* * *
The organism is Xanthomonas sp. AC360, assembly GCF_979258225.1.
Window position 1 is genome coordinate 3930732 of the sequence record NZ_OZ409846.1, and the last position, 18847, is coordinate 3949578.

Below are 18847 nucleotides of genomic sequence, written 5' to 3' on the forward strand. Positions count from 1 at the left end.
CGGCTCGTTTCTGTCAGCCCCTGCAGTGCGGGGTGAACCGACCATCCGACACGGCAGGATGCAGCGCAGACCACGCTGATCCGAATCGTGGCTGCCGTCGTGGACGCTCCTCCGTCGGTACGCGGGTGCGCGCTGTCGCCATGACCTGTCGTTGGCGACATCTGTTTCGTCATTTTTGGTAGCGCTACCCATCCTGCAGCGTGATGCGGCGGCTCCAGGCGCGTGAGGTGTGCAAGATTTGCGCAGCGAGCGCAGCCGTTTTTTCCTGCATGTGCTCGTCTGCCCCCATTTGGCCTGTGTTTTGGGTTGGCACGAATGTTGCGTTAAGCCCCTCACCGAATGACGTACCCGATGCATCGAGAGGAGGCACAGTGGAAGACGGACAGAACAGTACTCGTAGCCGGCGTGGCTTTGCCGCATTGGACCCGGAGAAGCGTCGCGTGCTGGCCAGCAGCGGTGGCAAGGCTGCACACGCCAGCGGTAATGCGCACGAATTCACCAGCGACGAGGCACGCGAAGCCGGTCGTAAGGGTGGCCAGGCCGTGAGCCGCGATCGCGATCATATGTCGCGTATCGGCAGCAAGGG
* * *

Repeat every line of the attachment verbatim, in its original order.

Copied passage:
The organism is Xanthomonas sp. AC360, assembly GCF_979258225.1.
Window position 1 is genome coordinate 3930732 of the sequence record NZ_OZ409846.1, and the last position, 18847, is coordinate 3949578.

Below are 18847 nucleotides of genomic sequence, written 5' to 3' on the forward strand. Positions count from 1 at the left end.
CGGCTCGTTTCTGTCAGCCCCTGCAGTGCGGGGTGAACCGACCATCCGACACGGCAGGATGCAGCGCAGACCACGCTGATCCGAATCGTGGCTGCCGTCGTGGACGCTCCTCCGTCGGTACGCGGGTGCGCGCTGTCGCCATGACCTGTCGTTGGCGACATCTGTTTCGTCATTTTTGGTAGCGCTACCCATCCTGCAGCGTGATGCGGCGGCTCCAGGCGCGTGAGGTGTGCAAGATTTGCGCAGCGAGCGCAGCCGTTTTTTCCTGCATGTGCTCGTCTGCCCCCATTTGGCCTGTGTTTTGGGTTGGCACGAATGTTGCGTTAAGCCCCTCACCGAATGACGTACCCGATGCATCGAGAGGAGGCACAGTGGAAGACGGACAGAACAGTACTCGTAGCCGGCGTGGCTTTGCCGCATTGGACCCGGAGAAGCGTCGCGTGCTGGCCAGCAGCGGTGGCAAGGCTGCACACGCCAGCGGTAATGCGCACGAATTCACCAGCGACGAGGCACGCGAAGCCGGTCGTAAGGGTGGCCAGGCCGTGAGCCGCGATCGCGATCATATGTCGCGTATCGGCAGCAAGGG